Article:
Kyle Crabbs

While we can look at the roster now and say the addition of Malcolm Brown should help, drafting a bruiser in Gerrid Doaks and the emergence last year of Salvon Ahmed is a good sign as well; however, the Miami Dolphins do not have a feature running back that can carry the load off of Tua’s shoulders.

If the offensive line and running back play stay the same, the Dolphins offense will become one dimensional and stagnant again which would not help second year QB Tua Tagovailoa. Alarms may not be raised on Brian Flores seat yet but there will be more concerns about him not being able to bring in a proven Offensive coordinator to run the offensive side of the ball

Tua Tagovailoa does not take the leap we are expecting

If Tua Tagovailoa does not take the next step into becoming a prolific passer, the Dolphins might have a big issue on their hands.

Tua has to be better than what we saw last year, We saw glimpses of what could be a potential star and we routinely saw what could possibly lead to him being another Miami Dolphins QB.

He has all the tools and skillset to become a great QB along with the team investing along the offensive line to protect a valuable asset like him. With better protection Tua should be able to stand in the pocket a little bit longer and throw to his new offensive weapons.

Devante Parker is an Above Average WR in this context and returning to the team as the “X” WR.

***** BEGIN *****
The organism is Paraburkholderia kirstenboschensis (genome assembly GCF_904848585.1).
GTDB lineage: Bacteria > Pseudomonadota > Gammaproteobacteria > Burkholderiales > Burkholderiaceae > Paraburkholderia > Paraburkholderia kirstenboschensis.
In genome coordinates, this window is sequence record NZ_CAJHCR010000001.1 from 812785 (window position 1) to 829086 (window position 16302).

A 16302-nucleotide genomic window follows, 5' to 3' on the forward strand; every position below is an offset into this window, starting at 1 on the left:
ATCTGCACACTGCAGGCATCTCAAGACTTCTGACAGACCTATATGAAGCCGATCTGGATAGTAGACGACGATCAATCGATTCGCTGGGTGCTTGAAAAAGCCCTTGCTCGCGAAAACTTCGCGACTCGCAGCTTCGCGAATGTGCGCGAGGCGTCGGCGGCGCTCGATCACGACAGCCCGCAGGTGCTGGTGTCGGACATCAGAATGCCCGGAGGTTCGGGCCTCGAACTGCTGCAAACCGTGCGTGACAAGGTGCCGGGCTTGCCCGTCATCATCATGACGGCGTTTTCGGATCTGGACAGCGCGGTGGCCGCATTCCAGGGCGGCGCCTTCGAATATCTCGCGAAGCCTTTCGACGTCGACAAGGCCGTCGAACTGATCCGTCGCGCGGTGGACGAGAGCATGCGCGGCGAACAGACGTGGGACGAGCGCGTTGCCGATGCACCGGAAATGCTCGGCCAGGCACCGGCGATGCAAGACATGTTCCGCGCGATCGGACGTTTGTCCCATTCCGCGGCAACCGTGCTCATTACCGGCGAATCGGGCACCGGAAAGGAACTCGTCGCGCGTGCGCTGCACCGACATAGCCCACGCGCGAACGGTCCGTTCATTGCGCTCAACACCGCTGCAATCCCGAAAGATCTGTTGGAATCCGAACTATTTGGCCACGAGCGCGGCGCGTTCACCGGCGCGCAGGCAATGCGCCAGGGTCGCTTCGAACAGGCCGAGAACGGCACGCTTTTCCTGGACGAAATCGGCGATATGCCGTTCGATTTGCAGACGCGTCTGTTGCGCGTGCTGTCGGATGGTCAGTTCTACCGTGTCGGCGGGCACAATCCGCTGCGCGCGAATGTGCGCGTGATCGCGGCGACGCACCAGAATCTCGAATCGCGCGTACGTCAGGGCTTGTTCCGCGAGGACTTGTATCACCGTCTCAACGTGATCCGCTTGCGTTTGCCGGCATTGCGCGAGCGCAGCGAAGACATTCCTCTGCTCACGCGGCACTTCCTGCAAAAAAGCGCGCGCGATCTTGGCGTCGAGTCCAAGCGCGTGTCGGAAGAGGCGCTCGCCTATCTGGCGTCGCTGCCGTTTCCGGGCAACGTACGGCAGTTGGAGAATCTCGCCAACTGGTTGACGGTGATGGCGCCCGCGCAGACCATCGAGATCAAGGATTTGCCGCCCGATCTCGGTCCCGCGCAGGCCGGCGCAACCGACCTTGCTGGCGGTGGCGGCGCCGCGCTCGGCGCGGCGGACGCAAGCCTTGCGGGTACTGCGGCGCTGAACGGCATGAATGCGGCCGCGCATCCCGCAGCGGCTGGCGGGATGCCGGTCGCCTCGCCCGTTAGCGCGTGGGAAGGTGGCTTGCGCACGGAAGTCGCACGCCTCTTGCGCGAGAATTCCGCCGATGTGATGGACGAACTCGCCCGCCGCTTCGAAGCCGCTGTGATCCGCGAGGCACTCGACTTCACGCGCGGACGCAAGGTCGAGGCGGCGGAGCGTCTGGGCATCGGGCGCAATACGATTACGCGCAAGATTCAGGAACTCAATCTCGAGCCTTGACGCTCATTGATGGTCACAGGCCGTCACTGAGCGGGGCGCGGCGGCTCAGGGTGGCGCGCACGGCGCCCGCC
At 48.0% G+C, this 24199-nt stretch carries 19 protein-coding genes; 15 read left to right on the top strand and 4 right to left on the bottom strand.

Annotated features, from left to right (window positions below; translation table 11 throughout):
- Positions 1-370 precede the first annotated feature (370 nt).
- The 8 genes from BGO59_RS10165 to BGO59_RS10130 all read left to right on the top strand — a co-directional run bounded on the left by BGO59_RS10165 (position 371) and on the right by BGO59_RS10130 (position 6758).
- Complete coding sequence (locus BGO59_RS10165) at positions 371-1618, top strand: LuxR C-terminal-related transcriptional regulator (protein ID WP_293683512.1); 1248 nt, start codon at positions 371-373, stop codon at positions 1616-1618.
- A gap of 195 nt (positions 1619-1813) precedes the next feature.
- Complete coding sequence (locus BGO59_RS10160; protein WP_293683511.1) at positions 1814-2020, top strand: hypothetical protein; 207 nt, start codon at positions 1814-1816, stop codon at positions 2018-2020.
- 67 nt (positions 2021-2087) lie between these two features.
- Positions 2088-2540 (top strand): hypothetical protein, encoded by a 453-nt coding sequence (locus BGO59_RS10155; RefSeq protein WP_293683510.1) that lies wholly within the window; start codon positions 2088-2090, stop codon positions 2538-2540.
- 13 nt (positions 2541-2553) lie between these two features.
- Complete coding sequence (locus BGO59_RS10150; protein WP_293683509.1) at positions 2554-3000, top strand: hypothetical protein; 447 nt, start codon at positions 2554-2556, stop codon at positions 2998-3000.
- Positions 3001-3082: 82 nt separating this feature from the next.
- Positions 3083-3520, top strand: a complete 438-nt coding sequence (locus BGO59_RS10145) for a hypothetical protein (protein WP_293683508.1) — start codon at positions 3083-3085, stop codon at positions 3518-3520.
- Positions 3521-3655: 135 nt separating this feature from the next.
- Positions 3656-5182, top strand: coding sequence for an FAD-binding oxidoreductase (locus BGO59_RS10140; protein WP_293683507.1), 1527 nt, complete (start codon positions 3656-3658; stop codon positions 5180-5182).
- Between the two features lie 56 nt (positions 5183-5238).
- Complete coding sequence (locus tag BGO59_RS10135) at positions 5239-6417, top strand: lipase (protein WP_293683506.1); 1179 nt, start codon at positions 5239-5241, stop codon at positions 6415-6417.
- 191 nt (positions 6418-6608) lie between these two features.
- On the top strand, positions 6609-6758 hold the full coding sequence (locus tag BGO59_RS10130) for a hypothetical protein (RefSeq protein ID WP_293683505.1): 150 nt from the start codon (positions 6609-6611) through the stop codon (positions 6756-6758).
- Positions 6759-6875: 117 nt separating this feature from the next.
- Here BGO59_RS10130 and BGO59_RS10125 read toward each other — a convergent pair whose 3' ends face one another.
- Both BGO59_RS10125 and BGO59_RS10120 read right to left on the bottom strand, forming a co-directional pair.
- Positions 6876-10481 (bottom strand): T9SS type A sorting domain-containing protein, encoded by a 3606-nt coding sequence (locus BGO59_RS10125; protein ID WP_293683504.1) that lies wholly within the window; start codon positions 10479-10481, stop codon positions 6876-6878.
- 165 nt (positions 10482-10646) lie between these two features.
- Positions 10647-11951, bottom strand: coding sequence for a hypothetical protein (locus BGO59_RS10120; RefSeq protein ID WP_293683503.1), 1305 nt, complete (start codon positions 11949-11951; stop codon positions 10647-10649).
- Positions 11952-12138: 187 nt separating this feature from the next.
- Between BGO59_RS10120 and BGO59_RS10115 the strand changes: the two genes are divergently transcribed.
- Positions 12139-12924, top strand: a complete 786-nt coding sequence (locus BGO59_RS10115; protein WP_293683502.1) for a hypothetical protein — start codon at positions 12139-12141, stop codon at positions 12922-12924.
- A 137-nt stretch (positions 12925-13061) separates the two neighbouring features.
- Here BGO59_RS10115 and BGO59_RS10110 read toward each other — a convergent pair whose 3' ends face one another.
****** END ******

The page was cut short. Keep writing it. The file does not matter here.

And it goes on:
His Weapons include free agent pickup Will Fuller V a fast and reliable pass catcher that has a knack for finding the end zone. Fuller is a proven WR, when healthy. Jaylen Waddle was selected with the 6th overall pick in the NFL draft and already has chemistry with Tua, as both have played together at Alabama.

Will Fuller feasted in Houston with and without George Godsey, if Fuller can provide the same ability in Houston Tua should play better.

NFL Network project Jaylen Waddle will help to increase Tua as a passer and his rise to become the next great QB in Miami.

“Not only will Waddle help Tua Tagovailoa when the second-year signal-caller targets his former college teammate, but the speedy playmaker will also generally command a lot of attention, which will help the whole offense have more space to work with and inherently drive up the unit’s potential to be extremely efficient. Last season, 29.4 percent of Miami’s targets to wide receivers were thrown into tight windows — the highest rate in the NFL, per Next Gen Stats. Over the past two college campaigns, Pro Football Focus ranks Waddle in the top five in yards per route run (3.6, including a robust 4.4 in 2020 alone) and yards after the catch per reception (11.5). My model says his speed when open — i.e., when no defenders are closer than 3 yards — is the fastest in this draft class. And according to PFF, Waddle also had just one drop on 29 catchable passes during his injury-abbreviated 2020 campaign.” 

Cynthia Frelund

Now, I am not one to completely move on from a QB who has not even played a full season in the NFL, barring any unforseen circumstances, if Tua cannot deliver his projections with the increased assets the Dolphins organization has provided to him another offseason of scrutiny will befall on Tua and the Miami Dolphins.

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Hussam Patel

Head Contributor for Dolphins- Around the Block Twitter: HussamPatel